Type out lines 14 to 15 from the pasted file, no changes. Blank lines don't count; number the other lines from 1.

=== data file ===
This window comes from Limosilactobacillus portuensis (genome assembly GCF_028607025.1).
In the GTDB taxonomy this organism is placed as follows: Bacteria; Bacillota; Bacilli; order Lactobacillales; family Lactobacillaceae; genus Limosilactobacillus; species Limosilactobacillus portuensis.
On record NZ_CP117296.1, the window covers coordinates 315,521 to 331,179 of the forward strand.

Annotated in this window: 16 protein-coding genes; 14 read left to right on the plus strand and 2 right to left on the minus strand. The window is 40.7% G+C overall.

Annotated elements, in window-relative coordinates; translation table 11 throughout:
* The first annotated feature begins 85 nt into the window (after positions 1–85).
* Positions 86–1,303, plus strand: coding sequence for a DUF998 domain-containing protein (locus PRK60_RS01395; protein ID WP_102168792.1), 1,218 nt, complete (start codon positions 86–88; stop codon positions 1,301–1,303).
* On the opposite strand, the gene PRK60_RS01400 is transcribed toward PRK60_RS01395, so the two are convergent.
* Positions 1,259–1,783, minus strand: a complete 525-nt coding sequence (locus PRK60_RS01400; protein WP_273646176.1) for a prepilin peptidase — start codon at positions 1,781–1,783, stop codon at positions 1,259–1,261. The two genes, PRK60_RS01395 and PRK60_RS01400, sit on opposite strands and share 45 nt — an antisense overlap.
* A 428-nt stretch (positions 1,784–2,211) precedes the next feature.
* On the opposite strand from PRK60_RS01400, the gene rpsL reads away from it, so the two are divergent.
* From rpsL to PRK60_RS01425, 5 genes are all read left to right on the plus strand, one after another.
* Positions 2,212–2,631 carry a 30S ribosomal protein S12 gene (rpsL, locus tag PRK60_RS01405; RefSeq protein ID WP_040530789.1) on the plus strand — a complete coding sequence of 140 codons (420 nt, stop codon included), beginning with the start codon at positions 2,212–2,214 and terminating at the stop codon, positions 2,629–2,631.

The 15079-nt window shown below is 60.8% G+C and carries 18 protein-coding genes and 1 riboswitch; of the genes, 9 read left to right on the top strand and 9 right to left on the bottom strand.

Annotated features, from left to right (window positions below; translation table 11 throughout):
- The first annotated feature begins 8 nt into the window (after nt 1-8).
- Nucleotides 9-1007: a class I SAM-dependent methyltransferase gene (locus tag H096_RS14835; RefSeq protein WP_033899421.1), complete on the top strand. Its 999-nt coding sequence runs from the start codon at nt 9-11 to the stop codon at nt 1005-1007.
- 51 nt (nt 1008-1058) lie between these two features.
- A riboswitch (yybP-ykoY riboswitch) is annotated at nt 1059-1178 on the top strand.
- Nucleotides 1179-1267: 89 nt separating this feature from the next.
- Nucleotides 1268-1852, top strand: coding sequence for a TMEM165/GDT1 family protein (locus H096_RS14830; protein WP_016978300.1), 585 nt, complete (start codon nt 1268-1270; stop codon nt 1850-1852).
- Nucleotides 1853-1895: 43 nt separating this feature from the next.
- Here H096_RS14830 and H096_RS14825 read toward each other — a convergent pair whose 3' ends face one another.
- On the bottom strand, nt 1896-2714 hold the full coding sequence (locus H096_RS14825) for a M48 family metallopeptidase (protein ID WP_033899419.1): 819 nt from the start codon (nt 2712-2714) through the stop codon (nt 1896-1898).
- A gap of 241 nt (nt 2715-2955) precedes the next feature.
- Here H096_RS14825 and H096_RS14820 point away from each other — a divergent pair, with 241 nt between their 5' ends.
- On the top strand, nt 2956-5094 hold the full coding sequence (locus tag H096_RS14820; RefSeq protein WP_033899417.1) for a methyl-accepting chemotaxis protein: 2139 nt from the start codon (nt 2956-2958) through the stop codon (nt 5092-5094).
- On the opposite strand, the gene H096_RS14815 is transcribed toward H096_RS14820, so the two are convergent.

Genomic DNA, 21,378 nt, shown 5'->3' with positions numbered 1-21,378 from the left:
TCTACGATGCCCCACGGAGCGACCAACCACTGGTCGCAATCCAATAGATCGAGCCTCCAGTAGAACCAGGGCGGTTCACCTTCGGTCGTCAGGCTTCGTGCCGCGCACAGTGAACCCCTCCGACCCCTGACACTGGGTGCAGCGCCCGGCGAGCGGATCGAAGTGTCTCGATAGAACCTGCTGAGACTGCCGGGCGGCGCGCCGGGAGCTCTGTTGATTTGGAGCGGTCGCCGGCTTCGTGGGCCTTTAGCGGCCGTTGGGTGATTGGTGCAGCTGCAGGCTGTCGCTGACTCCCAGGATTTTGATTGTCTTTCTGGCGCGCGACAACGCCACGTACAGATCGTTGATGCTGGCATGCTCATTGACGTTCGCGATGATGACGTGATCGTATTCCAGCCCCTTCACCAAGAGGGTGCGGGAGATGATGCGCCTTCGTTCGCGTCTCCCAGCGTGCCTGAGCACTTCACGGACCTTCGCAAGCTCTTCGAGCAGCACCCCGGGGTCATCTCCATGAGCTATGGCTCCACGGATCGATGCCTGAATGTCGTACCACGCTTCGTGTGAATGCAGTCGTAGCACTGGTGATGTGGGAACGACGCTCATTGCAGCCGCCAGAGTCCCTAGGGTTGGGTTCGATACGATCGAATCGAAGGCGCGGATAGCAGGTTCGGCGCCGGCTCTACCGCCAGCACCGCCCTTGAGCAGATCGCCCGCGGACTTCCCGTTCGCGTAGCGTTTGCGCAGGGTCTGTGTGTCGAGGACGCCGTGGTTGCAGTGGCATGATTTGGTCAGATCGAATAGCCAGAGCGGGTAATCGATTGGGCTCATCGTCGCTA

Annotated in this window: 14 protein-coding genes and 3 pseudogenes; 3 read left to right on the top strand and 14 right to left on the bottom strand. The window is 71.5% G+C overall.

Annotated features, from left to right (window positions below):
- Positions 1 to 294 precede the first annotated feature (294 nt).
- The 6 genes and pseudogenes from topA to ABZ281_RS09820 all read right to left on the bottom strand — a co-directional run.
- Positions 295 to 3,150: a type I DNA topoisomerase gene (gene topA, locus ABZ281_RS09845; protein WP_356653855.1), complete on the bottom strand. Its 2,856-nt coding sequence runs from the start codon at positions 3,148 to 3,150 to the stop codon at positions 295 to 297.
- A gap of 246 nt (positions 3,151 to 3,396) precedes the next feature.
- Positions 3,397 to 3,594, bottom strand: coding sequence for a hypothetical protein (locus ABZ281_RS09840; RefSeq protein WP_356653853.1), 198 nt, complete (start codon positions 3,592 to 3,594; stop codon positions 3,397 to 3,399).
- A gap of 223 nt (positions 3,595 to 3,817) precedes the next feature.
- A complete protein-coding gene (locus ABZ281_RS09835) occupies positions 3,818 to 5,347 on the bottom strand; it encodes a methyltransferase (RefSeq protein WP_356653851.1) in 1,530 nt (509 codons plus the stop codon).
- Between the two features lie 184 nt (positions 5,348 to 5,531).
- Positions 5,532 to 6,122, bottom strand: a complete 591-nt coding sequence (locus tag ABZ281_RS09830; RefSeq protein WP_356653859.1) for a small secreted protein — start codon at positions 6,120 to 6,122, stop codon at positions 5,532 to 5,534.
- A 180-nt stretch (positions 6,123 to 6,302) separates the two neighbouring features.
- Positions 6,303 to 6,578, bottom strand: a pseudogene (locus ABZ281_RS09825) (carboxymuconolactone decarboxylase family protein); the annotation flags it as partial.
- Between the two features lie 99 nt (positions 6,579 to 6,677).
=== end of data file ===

The 15079-nt window shown below is 60.8% G+C and carries 18 protein-coding genes and 1 riboswitch; of the genes, 9 read left to right on the top strand and 9 right to left on the bottom strand.

Annotated features, from left to right (window positions below; translation table 11 throughout):